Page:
quet and resulting in tembarrassment and annoyance to the operator and increasing the nervousness and loss ot confidence on the' part of the patient.`
In the preferred embodiment of our invention the releasing device 9 comprises a hollow stem 9a preferably having a nozzle ortion 9'J adapted to be inserted into the end ga of the tube 7 to form a tight joint there- With and an air release aperture 9c normally sliding valve member 9d which is movable on the hollow stem 9 transversely across the air-release aderin 5 with its upper ends abutting against the stop washer 9e connected to the nozzle 9b' to the open air-releasing position shown in dotted lines in'said Fig. 5 with the opposite end in contact with a limiting stop 9t on said stem v9. The sliding valve 9d is preferably provided with a finger grip projection 9g and it will be apparent that j the movement of this valve will be positive and unaffected by the movement of the released air.
In Fig. 6, a single tube 11 is connected to the inflatable bag within the casing 3 and this single tube has branches ll, l1h to one of which branches a bulb 8 is connected and 'respects the device is similar to .that hereinabove described. Y
It Will be understood that it is desirable to enable an intravenous infusion or injection to be made by the surgeon alone Without the necessityof an assistant; that the release of the'tourniquet or the air pressure therein is an important function in this operation; also that it is desirable to provide a Vrelease Which will avoid any sudden release of the air pressure, will prevent any rebound thereof which might displace the needle or to cause unintentional motion of and which will avoid any jarring ofthe needle out of the vein.
uch a jarring, of course, would necessitate replacement of the tourniquet and great annoyance and embarrassment besides ycausing ed with nervousness and loss of confidence on the patients part. By the use of our invention this sudden release, rebound and jarring is completely avoided and the surgeon may proceed with confidence te release the air pressure so as to permit the flow of blood to carry along the injection, and immediately thereafter to inject the liquid into the vein.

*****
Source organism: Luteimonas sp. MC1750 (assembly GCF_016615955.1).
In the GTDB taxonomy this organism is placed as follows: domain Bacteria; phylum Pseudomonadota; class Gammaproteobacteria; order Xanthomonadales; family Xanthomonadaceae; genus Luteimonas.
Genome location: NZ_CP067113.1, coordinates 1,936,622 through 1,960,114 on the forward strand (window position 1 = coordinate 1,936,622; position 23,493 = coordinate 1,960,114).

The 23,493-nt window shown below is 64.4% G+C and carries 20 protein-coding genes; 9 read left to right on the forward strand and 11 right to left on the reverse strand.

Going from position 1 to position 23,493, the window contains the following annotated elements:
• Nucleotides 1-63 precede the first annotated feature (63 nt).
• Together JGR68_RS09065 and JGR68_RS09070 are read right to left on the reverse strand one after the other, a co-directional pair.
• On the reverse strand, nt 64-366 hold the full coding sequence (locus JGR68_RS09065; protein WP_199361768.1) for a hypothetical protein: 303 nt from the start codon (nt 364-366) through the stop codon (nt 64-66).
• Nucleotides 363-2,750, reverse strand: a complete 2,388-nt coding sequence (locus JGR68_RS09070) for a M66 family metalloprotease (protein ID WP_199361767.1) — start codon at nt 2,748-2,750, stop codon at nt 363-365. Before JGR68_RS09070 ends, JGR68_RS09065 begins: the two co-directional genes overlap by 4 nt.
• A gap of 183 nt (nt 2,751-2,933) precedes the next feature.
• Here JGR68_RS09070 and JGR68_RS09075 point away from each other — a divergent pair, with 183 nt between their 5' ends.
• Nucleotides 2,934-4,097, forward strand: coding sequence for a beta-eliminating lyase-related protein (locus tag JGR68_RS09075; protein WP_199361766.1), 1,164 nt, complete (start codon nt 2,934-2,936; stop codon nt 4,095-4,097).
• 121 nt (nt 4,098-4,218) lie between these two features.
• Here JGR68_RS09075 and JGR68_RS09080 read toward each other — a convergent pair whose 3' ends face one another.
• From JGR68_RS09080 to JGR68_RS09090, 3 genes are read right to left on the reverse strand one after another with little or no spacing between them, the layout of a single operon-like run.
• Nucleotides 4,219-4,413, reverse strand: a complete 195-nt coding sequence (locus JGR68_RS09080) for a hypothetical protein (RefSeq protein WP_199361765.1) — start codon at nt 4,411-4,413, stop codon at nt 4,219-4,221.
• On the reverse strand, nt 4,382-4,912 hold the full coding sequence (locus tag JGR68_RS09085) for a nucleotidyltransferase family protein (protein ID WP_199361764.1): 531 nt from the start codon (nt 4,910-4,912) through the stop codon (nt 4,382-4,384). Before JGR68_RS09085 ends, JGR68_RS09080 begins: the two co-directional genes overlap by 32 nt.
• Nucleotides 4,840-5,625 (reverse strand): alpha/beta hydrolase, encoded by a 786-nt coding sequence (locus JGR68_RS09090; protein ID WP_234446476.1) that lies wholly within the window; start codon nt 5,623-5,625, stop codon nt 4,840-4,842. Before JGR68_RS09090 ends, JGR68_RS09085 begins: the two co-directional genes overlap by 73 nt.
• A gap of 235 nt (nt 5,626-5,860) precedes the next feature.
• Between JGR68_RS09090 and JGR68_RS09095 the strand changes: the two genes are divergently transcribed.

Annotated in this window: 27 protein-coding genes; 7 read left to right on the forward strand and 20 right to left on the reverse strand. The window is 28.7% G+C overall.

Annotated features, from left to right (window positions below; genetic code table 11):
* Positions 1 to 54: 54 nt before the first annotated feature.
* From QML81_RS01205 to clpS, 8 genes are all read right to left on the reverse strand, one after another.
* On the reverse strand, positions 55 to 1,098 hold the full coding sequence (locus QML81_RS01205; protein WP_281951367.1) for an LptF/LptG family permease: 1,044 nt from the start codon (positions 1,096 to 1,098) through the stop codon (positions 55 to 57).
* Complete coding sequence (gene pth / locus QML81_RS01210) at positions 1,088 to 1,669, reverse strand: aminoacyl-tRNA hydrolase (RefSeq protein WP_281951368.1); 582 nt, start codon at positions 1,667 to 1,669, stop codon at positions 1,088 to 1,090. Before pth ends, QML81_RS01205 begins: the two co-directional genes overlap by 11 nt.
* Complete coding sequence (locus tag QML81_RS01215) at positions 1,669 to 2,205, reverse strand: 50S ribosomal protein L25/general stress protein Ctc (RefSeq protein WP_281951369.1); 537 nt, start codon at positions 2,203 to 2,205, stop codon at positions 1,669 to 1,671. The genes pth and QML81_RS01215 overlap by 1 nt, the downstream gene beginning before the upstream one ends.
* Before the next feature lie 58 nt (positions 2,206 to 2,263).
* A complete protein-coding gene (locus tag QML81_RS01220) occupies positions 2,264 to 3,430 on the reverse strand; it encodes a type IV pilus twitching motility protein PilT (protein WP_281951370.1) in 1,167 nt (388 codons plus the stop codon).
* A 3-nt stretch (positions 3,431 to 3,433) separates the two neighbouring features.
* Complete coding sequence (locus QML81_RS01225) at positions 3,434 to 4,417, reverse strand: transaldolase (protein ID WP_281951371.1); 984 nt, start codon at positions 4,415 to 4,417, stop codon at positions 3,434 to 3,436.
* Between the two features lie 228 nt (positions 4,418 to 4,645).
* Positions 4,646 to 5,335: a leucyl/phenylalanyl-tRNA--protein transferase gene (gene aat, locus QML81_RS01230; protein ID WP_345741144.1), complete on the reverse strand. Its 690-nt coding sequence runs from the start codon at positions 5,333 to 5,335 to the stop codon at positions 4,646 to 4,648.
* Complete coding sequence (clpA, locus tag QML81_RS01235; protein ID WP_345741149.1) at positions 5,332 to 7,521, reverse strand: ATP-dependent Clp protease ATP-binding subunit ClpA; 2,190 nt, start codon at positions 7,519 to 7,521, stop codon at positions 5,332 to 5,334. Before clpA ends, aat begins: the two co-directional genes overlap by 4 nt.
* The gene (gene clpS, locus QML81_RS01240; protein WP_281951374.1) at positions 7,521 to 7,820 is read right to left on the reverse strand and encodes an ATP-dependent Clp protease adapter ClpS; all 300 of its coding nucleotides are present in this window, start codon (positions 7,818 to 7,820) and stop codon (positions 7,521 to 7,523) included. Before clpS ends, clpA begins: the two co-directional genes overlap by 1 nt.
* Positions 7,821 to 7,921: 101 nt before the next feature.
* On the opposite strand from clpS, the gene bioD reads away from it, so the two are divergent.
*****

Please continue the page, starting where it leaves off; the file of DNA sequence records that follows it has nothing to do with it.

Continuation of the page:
In operating our improved tourniquet, it is adjusted to conform to the size of the patients arm, and with the tubes in such position as not to obscure the cephalic veins, the tourniquet without any inflation is fastened to the arm of the patient without pressure and with the valve 9 in closed position. The syringe is then prepared for injection, the site of injection being sterilized in the usual way. The patient should hold the arm rigid and at the same time fold the lingers in the palm of the hand, making a fist. The tourniquet is now inflated by pressure on the bulb 8 until the vein to be injected becomes visible. The needle of the syringe being attached is then inserted in the vein. A few drops of blood will appear in the barrel if properly inserted. The valve 9 is then moved downwardly on the stem 9 to release the air pressure and the syringe is then immediately operated to inject the medicine into the vein or blood vessel, the blood pressure being thus released will carry the medicine along into the blood stream of the patient. If desired the patient may be instructed to hold the tourniquet valve in his other hand and to release the air pressure when ordered so to do by the surgeon. This procedure often has a very desirable psychological effect on the patient and lcssens the nervous tension usually7 occurring during such an injection.
Having described our claim 1. A pneumatic .tourniquet embodying an inflatable bag. air-pumping means connected with said bag, and air-release means also connected with said bag and comprising a stationary valve member and a movable valve member having a positive sliding movement relatively to said stationary member. one of said members being provided with an air release aperture arranged therein to be closed and opened upon said sliding movement in opposite directions of said movable member.
2. A pneumatic tourniquet embodying an inflatable bag, air-pumping means connectsaid bag, and air-release means also connected with said bag and comprising a hollow metallic valve element having an airrelease aperture and a valve member having a positive sliding movement to close and open said aperture.
3. A pneumatic tourniquet embodying an inflatable bag, air-pumping means connected with said bag, and air-release means also invention, we
connected with said beg and comprising a aperture and to be retained positively in poeylindricel metallic valve stern closed at its sition irrespective of the escaping air.
end having en air-release aperture extending In witness whereof, we have signed our 10 through its cylindrical surface and a s1idnames to the foregoing specification.
able valve member also eylindricaL in conformation fitting over and slidebie upon saidV ABRAM LINCOLN KONWISER. vulve stem to positively open and close said DAVID LOESER.